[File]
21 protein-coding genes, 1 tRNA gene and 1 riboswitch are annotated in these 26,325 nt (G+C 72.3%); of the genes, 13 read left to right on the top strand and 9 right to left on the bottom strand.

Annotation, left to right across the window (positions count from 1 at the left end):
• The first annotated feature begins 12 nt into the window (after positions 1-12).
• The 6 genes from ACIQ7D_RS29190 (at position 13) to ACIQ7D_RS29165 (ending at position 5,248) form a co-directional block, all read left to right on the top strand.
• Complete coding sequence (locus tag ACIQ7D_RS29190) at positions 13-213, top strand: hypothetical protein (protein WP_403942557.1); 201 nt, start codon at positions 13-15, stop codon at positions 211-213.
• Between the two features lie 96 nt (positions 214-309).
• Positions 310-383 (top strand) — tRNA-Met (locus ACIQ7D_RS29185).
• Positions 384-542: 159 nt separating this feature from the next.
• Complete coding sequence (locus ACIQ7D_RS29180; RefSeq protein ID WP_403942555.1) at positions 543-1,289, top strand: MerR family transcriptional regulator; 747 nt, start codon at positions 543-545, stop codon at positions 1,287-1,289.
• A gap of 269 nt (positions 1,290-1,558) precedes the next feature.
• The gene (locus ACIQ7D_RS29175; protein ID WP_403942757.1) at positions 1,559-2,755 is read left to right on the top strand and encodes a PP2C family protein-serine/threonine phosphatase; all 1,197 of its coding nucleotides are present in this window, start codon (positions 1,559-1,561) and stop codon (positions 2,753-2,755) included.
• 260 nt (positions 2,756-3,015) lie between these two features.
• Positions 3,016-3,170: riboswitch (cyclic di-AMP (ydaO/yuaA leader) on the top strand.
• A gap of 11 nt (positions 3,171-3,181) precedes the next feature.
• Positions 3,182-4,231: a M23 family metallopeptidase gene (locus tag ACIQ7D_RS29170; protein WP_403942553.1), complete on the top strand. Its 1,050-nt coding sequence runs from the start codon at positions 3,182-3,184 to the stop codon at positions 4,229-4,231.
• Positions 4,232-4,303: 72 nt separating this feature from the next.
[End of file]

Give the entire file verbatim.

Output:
21 protein-coding genes, 1 tRNA gene and 1 riboswitch are annotated in these 26,325 nt (G+C 72.3%); of the genes, 13 read left to right on the top strand and 9 right to left on the bottom strand.

Annotation, left to right across the window (positions count from 1 at the left end):
• The first annotated feature begins 12 nt into the window (after positions 1-12).
• The 6 genes from ACIQ7D_RS29190 (at position 13) to ACIQ7D_RS29165 (ending at position 5,248) form a co-directional block, all read left to right on the top strand.
• Complete coding sequence (locus tag ACIQ7D_RS29190) at positions 13-213, top strand: hypothetical protein (protein WP_403942557.1); 201 nt, start codon at positions 13-15, stop codon at positions 211-213.
• Between the two features lie 96 nt (positions 214-309).
• Positions 310-383 (top strand) — tRNA-Met (locus ACIQ7D_RS29185).
• Positions 384-542: 159 nt separating this feature from the next.
• Complete coding sequence (locus ACIQ7D_RS29180; RefSeq protein ID WP_403942555.1) at positions 543-1,289, top strand: MerR family transcriptional regulator; 747 nt, start codon at positions 543-545, stop codon at positions 1,287-1,289.
• A gap of 269 nt (positions 1,290-1,558) precedes the next feature.
• The gene (locus ACIQ7D_RS29175; protein ID WP_403942757.1) at positions 1,559-2,755 is read left to right on the top strand and encodes a PP2C family protein-serine/threonine phosphatase; all 1,197 of its coding nucleotides are present in this window, start codon (positions 1,559-1,561) and stop codon (positions 2,753-2,755) included.
• 260 nt (positions 2,756-3,015) lie between these two features.
• Positions 3,016-3,170: riboswitch (cyclic di-AMP (ydaO/yuaA leader) on the top strand.
• A gap of 11 nt (positions 3,171-3,181) precedes the next feature.
• Positions 3,182-4,231: a M23 family metallopeptidase gene (locus tag ACIQ7D_RS29170; protein WP_403942553.1), complete on the top strand. Its 1,050-nt coding sequence runs from the start codon at positions 3,182-3,184 to the stop codon at positions 4,229-4,231.
• Positions 4,232-4,303: 72 nt separating this feature from the next.